"You know Brian, people often do say of those who've died, "oh he was great", "what a guy", etc. and I guess it's probably true. You say he sounds remarkable and the awful truth is that you're right, we just didn't quite realize it while he lived. It's not that we're revising history or glossing over his faults--he had some for sure like everybody else. It's just that he was so unique and goofy, and eccentric and different from us more serious folks that we didn't see these qualities as gifts to us! Only when you go to a family party now and there's nobody to greet you wearing a "love boat captain" outfit or his last party where he was ironically, wearing a "sheik of arabique" type of outfit, do you realize the loss of fun and joy.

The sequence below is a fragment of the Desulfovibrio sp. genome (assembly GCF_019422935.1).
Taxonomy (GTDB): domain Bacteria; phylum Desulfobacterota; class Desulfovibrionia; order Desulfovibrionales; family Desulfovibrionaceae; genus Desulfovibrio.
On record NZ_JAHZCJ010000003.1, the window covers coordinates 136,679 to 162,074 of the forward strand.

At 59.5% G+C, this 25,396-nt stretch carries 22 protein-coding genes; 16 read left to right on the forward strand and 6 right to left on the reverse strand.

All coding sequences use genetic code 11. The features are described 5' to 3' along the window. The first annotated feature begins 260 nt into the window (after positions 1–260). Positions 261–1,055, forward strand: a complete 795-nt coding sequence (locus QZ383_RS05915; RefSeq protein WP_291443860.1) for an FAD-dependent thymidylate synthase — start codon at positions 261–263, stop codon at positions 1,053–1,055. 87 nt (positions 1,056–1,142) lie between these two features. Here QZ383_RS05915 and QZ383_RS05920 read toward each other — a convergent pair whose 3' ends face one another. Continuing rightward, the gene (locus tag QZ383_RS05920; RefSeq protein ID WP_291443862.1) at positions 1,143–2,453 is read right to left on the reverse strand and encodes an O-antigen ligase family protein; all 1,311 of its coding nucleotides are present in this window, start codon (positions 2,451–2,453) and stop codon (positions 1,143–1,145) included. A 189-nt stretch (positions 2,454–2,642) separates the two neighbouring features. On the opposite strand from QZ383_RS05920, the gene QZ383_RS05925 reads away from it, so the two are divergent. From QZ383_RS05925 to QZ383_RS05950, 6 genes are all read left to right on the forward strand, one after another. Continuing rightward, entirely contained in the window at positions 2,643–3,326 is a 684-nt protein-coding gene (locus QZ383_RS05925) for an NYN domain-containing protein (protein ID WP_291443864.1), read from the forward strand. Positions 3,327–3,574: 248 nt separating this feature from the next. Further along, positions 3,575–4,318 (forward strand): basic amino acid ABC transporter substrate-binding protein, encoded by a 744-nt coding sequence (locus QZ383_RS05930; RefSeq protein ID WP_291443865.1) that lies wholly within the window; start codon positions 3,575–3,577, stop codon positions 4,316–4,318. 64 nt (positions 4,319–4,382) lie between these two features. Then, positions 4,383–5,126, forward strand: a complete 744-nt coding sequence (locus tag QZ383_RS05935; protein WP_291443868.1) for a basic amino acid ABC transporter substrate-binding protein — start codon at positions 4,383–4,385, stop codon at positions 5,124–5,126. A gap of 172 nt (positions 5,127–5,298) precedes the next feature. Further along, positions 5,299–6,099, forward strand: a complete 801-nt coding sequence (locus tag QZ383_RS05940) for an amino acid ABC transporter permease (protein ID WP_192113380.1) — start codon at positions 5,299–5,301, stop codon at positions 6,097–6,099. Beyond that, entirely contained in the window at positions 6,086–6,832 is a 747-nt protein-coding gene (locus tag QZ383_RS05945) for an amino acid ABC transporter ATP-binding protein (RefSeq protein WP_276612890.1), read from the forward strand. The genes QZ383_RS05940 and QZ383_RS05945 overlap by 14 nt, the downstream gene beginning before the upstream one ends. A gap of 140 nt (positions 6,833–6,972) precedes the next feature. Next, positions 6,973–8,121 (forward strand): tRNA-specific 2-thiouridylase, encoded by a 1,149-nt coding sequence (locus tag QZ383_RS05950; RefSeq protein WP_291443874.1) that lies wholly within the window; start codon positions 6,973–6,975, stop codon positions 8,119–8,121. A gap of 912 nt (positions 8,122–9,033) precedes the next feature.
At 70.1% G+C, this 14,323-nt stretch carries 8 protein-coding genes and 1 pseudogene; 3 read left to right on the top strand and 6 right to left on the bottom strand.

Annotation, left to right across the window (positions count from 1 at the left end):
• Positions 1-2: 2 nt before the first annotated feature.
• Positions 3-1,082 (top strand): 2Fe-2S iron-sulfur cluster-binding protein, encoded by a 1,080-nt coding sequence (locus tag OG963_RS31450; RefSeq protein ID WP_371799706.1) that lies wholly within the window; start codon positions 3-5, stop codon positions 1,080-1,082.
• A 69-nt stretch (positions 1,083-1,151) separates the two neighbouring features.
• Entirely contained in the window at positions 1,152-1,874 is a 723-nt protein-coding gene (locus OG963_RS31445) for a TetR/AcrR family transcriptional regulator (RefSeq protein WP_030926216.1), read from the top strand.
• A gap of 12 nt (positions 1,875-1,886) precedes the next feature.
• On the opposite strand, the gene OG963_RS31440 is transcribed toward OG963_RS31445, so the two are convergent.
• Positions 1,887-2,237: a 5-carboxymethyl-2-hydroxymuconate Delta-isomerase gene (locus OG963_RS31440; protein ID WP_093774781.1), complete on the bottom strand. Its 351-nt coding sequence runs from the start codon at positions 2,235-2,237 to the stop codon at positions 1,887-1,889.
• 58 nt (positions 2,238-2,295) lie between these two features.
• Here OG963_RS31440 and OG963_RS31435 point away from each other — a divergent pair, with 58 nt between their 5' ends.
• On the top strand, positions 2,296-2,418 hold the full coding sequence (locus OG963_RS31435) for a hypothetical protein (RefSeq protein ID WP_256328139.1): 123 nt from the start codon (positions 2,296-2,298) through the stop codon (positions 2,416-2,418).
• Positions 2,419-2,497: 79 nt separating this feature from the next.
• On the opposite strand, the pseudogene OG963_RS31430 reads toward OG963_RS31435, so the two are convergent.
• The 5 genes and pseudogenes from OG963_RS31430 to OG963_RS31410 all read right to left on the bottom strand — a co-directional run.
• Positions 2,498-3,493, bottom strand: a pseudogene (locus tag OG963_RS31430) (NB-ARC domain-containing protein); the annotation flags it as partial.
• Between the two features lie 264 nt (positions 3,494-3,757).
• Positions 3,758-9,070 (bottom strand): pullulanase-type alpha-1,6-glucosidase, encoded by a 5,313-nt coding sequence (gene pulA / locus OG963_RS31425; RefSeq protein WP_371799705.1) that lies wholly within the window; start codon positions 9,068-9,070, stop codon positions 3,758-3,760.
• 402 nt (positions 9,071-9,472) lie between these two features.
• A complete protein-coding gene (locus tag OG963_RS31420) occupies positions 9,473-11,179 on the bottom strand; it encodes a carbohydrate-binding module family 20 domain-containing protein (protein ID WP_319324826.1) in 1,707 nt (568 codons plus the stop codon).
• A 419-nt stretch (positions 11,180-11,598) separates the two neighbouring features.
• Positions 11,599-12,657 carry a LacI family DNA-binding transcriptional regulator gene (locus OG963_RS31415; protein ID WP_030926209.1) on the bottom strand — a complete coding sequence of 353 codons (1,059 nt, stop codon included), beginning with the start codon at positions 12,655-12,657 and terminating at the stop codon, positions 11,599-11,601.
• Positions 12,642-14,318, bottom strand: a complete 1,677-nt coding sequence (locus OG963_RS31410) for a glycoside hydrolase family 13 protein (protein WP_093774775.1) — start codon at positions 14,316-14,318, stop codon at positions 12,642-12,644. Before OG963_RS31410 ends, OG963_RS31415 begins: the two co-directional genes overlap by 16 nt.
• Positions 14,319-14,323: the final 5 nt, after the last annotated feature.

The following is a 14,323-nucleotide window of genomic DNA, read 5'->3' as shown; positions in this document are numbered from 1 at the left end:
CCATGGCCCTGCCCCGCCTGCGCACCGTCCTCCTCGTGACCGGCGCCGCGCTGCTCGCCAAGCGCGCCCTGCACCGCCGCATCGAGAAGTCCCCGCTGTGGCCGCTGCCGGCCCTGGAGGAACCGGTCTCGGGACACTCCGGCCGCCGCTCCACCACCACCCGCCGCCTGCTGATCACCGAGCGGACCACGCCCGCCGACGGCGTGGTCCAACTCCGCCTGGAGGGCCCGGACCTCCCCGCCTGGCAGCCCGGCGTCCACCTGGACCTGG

"Just one last thing about this to illustrate. My reaction when we drove up and Mike was on his front lawn in a purple/silver turban, three quarter length purple brocade jacket, black high boots over riding pants was to say something like, "holy --- what the eff is he wearing now?" I felt a bit embarrassed. It wasn't a costume party it was his boy's summer birthday party... why can't he dress like normal people? He not only didn't care what anyone thought, he had a great time, and kids surrounded him like bees on honey. So, you tell me, who was the jerk? Yeah, I know.
"Recently I have recaptured my youthful enthusiasm and playfulness, my hopes and dreams. I can tell you I'm so much the happier and joyful for it--highly recommend it. I'm not yet wearing costumes, but you can never tell what might happen!
Mike was my oldest, big brother, and I love him and miss him deeply. Thank you again for helping keep the memory of the souls that were murdered, alive."
2 hours ago